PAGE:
The SECURE Act provides the most comprehensive retirement reform package in over a decade. The primary goals of the SECURE Act are to expand retirement savings, improve plan administration, simplify existing rules, and preserve retirement income. The provisions summarized below will certainly give rise to questions in the coming days. Our aim is to provide an easy reference to the important retirement plan changes, while understanding that more federal guidance will be needed to resolve certain matters.

The FCAA also includes bills that provide disaster relief (discussed later) and new health and welfare provisions. The most significant health and welfare measure repeals the controversial “Cadillac Tax.” The Affordable Care Act had created a 40 percent excise tax on the most expensive employer-sponsored health insurance plans when benefits exceeded a certain threshold. This tax was supposed to become effective in 2018, but was previously delayed until 2022.

New Incentives to Establish or Enhance Employer Plans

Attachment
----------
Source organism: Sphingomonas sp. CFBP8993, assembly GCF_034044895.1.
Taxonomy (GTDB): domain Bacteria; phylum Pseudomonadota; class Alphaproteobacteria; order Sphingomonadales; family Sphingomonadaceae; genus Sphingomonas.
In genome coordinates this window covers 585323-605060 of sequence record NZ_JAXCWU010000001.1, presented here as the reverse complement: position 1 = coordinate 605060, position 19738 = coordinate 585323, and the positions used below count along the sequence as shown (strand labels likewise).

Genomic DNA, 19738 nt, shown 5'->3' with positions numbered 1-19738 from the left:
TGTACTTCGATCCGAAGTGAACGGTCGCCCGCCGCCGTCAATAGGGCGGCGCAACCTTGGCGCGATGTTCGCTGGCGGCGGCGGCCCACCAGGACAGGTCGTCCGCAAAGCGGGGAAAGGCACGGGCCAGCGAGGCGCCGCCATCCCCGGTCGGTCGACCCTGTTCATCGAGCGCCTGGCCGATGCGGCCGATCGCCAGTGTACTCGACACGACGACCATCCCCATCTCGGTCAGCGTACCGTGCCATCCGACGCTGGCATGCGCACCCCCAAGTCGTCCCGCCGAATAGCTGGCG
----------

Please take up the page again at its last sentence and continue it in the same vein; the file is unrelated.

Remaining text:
The following SECURE Act provisions create new incentives and modify existing incentives for employers to establish retirement plans. They also broaden the time frame for employers to establish plans.

  • Multiple employer plans (MEPs). Employers can more easily participate in a MEP or a new variant, a “pooled employer plan,” or PEP. Both have basic features in common, the latter to be administered by a pooled plan provider. (Effective for 2021 and later plan years.)
    • Multiple participating businesses with a common interest would generally be part of a MEP.
    • Multiple participating businesses with no common interest other than plan sponsorship would generally be part of a PEP.
    • Smaller MEPs and PEPs may be able to file a simplified short Form 5500-SF tax return for the plan.